The marketing strapline for this product is “Know any picture-framers? They’re going to be busy”. Umm… no, they’re not. Not from what we’ve seen, anyway. PhotoArtMaster is a supposedly simple tool designed to take your scanned or digital photos and produce something artistic, something that you’d be happy to see hanging on your wall. And the key selling point is that you don’t need any artistic ability.
First, let’s crush that notion. If you don’t have any artistic ability, how do you know when you’ve created something good? Or, more likely, something horrendous? You don’t, in which case you’d be happy to see bright green pictures of your relatives hanging alongside the three plastic ducks above the gas heater. Mmm… nice.
The other problem with this product is that the user interface is so different to that of any other Windows application that it will confuse new users. The File menu has a habit of disappearing, none of the buttons looks standard (although at least there are some tool tips to help you out) and you can’t resize the image editing window; it’s stuck at full-screen. Other niggles include the fact that there’s only one level of undo (plus a full reset) and the clone brush doesn’t always line up with the source picture even when you don’t want an offset – very annoying. In addition, the zoom function either doesn’t work or is too confusing to manipulate.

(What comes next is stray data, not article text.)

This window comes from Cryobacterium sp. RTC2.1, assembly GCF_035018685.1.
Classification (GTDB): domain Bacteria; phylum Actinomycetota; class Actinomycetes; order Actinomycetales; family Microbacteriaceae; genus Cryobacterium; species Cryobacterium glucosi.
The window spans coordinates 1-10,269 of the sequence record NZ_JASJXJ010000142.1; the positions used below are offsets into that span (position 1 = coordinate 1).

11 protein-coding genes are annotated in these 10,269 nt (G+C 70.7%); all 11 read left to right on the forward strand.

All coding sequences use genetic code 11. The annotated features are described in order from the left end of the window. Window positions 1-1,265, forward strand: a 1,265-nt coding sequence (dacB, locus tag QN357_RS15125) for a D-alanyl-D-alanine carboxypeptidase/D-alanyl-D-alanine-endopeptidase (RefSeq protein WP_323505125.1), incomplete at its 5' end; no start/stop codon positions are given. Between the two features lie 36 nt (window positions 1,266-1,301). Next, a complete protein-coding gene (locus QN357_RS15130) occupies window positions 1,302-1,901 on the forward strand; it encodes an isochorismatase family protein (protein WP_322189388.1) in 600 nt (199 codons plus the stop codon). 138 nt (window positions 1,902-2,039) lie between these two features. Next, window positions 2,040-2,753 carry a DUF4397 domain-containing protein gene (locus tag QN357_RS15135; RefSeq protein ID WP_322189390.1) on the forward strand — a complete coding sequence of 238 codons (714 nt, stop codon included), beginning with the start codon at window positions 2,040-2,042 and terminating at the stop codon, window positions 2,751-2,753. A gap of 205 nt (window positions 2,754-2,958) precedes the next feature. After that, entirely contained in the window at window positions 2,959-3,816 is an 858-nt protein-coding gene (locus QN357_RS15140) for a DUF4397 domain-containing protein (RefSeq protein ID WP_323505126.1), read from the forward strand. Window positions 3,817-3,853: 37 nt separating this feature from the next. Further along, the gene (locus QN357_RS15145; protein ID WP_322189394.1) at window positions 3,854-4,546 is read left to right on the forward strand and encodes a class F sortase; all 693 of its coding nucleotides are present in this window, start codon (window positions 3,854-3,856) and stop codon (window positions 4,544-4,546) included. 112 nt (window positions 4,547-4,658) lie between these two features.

But if you do persevere and learn the interface, you can produce some interesting results. The ability to blend different effects one after another and apply weightings to each one can be effective. For example, you might start with an outline of brush strokes and then apply some stylised colours, balancing the mixing of images to produce the right result. And the tabbed selection of image filters is effective, giving you a selection of each different type of output from which to choose. You can also apply the effects with a brush or flood-fill tool, so you can vary the effects across the picture.
The results, which generally look like water colours, are pretty good if you’re starting with a good ‘arty’ photograph, such as the one in our screenshot. They don’t work so well with people, so really you’re limited to still life and landscapes for the best results.
Contact: 01223 701700